28 August 2014

The global capital of buck-passing……..

The 'Today' programme (BBC Radio 4 27th August) carried an interesting interview with Rotherham Council Deputy Leader Paul Lakin who was being interviewed regarding Prof. Alexis Ray's report on child abuse in Rotherham. Cllr Lakin was pressed by John Humphries to give his opinion as to whether the Police & Crime Commissioner, Shaun Wright, should resign. Lakin was unable to state an opinion other than that it was a matter for Mr Wright and Mr. Wright alone.

Quoting from The Guardian, 'Following the publication of Jay's report on Tuesday calls also came for the head of Shaun Wright, who became the police and crime commissioner for South Yorkshire two years ago following a five-year spell in charge of children and youth services on Rotherham borough council.

Though he is not criticised by name in the report, he was responsible for child protection during a period in which Jay said police and council were well aware that there was a serious problem with child exploitation in Rotherham and yet failed to act.'

Humphries went on to question Lakin further about wider responsibility across the period covered by the Ray Report. Humphries was incredulous when Cllr Lakin stated that, since 2010, he was not aware of the breadth and depth of child abuse in Rotherham. Lakin joined the Council in 1999 and stated that he had not known of any abuse reports with my inference that, he therefore bore no responsibility for what went on.

One of the facets of the Ray Report is that the perpetrators targeted care homes to gain access to their victims, very reminiscent of Savile, Cyril Smith and others and, once again, no-one accepts responsibility. How did the perpetrators gain access to care-homes? Who let them in? I can't imagine that you or I would be able to walk into a care-home, find out who was under-age and then arrange to meet, groom, abuse, rape and traffic those victims yet this seems to have happened in Rotherham and the people responsible, the people in post whilst this abuse went on, shrug their shoulders and say, 'Nothing to do with me guv'.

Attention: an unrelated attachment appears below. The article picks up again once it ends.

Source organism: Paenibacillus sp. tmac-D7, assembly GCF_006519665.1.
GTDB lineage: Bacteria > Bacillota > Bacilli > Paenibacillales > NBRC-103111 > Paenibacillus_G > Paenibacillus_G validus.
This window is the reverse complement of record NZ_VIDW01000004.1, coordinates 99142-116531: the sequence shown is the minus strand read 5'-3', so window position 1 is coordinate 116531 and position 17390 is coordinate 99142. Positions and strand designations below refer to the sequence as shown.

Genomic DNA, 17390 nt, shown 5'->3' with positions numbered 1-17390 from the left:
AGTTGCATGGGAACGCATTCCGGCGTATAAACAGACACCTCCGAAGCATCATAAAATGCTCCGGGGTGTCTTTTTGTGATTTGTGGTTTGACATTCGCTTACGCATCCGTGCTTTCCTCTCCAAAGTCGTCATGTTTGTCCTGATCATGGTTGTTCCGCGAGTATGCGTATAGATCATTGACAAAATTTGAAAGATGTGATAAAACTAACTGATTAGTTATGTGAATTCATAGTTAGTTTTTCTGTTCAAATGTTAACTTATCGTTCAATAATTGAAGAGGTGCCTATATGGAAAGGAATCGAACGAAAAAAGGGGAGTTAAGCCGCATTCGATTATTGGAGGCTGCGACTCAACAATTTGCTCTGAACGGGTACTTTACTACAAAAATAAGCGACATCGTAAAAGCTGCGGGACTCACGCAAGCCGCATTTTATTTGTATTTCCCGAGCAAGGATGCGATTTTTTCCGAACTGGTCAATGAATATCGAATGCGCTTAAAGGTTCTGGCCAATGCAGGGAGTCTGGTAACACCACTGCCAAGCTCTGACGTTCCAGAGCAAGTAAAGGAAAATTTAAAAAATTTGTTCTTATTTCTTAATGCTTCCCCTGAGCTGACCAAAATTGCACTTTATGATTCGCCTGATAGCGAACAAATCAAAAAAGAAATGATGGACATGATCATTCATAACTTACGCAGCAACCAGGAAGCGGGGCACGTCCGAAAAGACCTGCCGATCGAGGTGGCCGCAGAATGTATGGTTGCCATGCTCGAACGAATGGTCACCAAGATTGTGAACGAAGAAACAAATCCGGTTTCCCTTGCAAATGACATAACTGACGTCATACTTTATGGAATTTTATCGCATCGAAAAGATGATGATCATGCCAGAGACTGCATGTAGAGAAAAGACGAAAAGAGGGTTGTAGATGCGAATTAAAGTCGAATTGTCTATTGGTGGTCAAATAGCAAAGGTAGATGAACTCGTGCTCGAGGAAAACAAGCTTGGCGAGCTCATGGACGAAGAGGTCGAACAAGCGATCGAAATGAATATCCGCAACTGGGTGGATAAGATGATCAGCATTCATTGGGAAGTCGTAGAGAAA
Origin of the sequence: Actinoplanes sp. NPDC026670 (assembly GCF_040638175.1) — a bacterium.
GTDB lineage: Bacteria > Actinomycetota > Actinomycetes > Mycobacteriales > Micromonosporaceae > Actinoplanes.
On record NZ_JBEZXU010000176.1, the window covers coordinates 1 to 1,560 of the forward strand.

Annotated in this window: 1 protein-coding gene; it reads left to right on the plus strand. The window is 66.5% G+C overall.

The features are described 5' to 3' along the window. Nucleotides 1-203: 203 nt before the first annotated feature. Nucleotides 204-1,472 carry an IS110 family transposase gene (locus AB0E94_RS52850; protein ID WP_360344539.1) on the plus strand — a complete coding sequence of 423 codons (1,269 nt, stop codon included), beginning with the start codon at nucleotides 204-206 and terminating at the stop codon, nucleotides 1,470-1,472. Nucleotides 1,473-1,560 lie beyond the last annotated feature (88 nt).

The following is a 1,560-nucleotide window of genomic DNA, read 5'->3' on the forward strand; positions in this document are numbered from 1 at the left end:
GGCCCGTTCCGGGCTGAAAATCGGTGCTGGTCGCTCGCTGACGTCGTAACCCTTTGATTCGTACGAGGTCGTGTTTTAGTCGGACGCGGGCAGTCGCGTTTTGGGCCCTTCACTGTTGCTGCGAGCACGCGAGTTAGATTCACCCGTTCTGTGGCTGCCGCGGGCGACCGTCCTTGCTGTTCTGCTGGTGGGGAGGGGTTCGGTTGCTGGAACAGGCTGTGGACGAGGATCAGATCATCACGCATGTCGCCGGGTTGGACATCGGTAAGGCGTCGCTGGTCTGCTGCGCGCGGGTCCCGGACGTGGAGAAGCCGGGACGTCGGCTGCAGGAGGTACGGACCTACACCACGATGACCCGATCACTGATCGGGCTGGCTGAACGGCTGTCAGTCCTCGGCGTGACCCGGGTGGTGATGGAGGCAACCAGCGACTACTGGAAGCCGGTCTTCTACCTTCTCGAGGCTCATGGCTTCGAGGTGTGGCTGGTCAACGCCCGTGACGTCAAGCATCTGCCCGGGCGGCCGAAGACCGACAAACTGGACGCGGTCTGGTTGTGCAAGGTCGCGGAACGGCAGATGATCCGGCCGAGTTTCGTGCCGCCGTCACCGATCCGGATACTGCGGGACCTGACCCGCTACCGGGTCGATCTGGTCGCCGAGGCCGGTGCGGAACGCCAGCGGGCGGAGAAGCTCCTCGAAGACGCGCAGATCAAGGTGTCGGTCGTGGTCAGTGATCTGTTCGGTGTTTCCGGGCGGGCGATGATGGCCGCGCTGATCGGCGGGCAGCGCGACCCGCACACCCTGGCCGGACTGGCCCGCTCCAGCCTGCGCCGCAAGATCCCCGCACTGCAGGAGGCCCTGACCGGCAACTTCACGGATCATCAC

I don't doubt that this abuse is widespread and I don't doubt that it is ignored or covered up mostly because there is no culture of responsibility in public life today. But more importantly, many of the Rotherham victims were ignored because those in authority saw them as an underclass, not to be believed and not worthy of help.

I look back at the manner in which John Profumo responded to his own mistakes whilst in government and it is a distant memory. I am sure that Mr Lakin would have been a lot more careful about what he did or did not know if he believed that he would be responsible for everything that went on during his watch, whether he knew about it or not.

But here, on HMS Great Britain, the captain is no longer responsible, if they ever were, when the ship founders.

16 August 2014

I vote to remain part of the UK


The approaching Scottish independence vote has focussed my mind and, although I won't be allowed a vote, if I was I would be voting to remain part of the United Kingdom. Why? Because I like the 'idea' of a 'United Kingdom' even if I don't think that our Kingdom is anything approaching 'united'.

Alex Salmond has gone to great lengths to explain how Scotland would be better off as an independent state, separated from the rest of the UK, and little that he has said convinces me. Why not? Because I've watched how Scottish parliamentarians behave and its just as bad as their English, Irish and Welsh counterparts.

If the Scottish Parliament building had been delivered for £21M, as the original budget for the conversion of the old Royal High School building proposed, then I'd be impressed. But the 'upturned boat' cost £457M the last time I looked. Then there is Edinburgh's tram project which seems to have cost the thick end of £1.2Bn for one line and stops which don't benefit many of Edinburgh's residents. Then there is the second Forth Crossing (possibly called the Third Forth Crossing) required by the problems encountered with the stay wires on the original Forth Road Bridge. So £200M is pointed at a second bridge when the engineers have been able to fix the problems with the first (or second) making the second (or third) redundant.

So, as far as fiscal probity goes, the Scots don't rate as highly as I would like and that is the major issue for me about Scottish Independence. Its more than likely going to end up being Bureaucratic Dependence (on the Scottish Taxpayer). There will be more and more layers of bureaucracy on top of existing bureaucracy and, at the same time, in the remainder of the UK, those layers of bureaucracy which dealt with Scottish matters won't go away. Those running those empires will just retitle themselves to keep their jobs. So, costs both north and south of the border will rise with no benefit to anyone but friends of the various parliamentary organisations.

I'd have a lot more respect for Alex Salmond if he had fought for decentralisation of the UK's existing and overbearing bureaucracies in order to deliver more services with less overheads. Had he managed that then he's have a real argument, not for splitting Scotland away but for applying those skills in Westminster.

2 August 2014

The other side of the coin……..